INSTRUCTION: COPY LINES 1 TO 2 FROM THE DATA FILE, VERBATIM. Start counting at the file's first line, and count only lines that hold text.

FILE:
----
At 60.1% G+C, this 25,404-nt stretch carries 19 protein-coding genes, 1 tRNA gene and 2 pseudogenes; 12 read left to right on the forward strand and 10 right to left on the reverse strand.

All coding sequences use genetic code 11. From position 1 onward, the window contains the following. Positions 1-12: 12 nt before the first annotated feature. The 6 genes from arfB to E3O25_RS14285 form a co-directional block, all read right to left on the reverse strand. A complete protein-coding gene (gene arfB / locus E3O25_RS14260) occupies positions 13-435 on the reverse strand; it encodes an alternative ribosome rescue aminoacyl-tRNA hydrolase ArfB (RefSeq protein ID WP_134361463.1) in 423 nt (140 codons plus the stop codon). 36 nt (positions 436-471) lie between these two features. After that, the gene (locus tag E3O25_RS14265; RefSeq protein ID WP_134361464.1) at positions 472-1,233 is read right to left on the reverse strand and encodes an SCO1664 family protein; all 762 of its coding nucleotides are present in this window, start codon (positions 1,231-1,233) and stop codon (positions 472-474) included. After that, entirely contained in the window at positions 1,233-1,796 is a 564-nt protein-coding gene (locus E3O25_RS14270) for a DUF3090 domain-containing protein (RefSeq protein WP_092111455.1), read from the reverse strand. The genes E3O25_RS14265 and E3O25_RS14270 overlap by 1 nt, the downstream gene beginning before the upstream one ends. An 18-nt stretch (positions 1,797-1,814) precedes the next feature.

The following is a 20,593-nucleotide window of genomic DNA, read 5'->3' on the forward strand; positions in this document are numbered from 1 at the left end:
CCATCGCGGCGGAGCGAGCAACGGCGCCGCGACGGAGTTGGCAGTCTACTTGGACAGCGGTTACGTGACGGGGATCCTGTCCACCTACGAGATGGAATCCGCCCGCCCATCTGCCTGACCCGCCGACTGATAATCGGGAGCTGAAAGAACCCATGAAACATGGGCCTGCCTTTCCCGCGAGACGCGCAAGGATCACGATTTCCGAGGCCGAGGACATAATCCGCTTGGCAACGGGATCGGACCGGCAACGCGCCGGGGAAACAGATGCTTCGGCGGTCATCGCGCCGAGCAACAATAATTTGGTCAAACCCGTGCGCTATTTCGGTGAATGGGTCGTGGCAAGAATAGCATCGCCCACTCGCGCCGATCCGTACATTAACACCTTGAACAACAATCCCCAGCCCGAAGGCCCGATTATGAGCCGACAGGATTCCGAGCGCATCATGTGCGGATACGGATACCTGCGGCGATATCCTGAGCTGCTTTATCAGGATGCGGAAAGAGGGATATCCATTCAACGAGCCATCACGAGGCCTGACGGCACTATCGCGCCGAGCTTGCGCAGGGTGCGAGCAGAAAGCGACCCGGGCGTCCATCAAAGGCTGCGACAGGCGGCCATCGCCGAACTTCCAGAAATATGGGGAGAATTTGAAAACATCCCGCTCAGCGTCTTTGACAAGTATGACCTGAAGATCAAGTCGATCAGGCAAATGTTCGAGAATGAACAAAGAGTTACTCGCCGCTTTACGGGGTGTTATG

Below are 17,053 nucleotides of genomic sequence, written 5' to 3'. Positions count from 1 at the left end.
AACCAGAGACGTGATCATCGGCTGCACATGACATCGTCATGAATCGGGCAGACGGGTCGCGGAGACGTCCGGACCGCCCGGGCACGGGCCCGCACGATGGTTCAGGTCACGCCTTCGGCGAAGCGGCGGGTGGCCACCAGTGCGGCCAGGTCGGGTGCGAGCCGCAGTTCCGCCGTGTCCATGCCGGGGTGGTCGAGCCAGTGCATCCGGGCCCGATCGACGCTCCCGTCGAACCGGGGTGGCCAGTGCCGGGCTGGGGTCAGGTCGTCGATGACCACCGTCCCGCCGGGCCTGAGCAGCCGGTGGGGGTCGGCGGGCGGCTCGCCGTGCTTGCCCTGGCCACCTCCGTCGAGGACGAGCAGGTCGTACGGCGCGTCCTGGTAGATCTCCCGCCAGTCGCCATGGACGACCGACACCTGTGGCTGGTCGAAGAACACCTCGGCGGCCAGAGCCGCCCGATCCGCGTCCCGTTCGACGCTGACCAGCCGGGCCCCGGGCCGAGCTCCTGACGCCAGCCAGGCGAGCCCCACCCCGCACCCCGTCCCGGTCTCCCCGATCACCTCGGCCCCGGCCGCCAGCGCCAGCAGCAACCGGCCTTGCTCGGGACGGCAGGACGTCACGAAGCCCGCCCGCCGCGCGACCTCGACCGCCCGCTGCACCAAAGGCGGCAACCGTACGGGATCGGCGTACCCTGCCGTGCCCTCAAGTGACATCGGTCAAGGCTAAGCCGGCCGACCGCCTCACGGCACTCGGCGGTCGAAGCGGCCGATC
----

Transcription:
At 60.1% G+C, this 25,404-nt stretch carries 19 protein-coding genes, 1 tRNA gene and 2 pseudogenes; 12 read left to right on the forward strand and 10 right to left on the reverse strand.

All coding sequences use genetic code 11. From position 1 onward, the window contains the following. Positions 1-12: 12 nt before the first annotated feature. The 6 genes from arfB to E3O25_RS14285 form a co-directional block, all read right to left on the reverse strand. A complete protein-coding gene (gene arfB / locus E3O25_RS14260) occupies positions 13-435 on the reverse strand; it encodes an alternative ribosome rescue aminoacyl-tRNA hydrolase ArfB (RefSeq protein ID WP_134361463.1) in 423 nt (140 codons plus the stop codon). 36 nt (positions 436-471) lie between these two features. After that, the gene (locus tag E3O25_RS14265; RefSeq protein ID WP_134361464.1) at positions 472-1,233 is read right to left on the reverse strand and encodes an SCO1664 family protein; all 762 of its coding nucleotides are present in this window, start codon (positions 1,231-1,233) and stop codon (positions 472-474) included. After that, entirely contained in the window at positions 1,233-1,796 is a 564-nt protein-coding gene (locus E3O25_RS14270) for a DUF3090 domain-containing protein (RefSeq protein WP_092111455.1), read from the reverse strand. The genes E3O25_RS14265 and E3O25_RS14270 overlap by 1 nt, the downstream gene beginning before the upstream one ends. An 18-nt stretch (positions 1,797-1,814) precedes the next feature.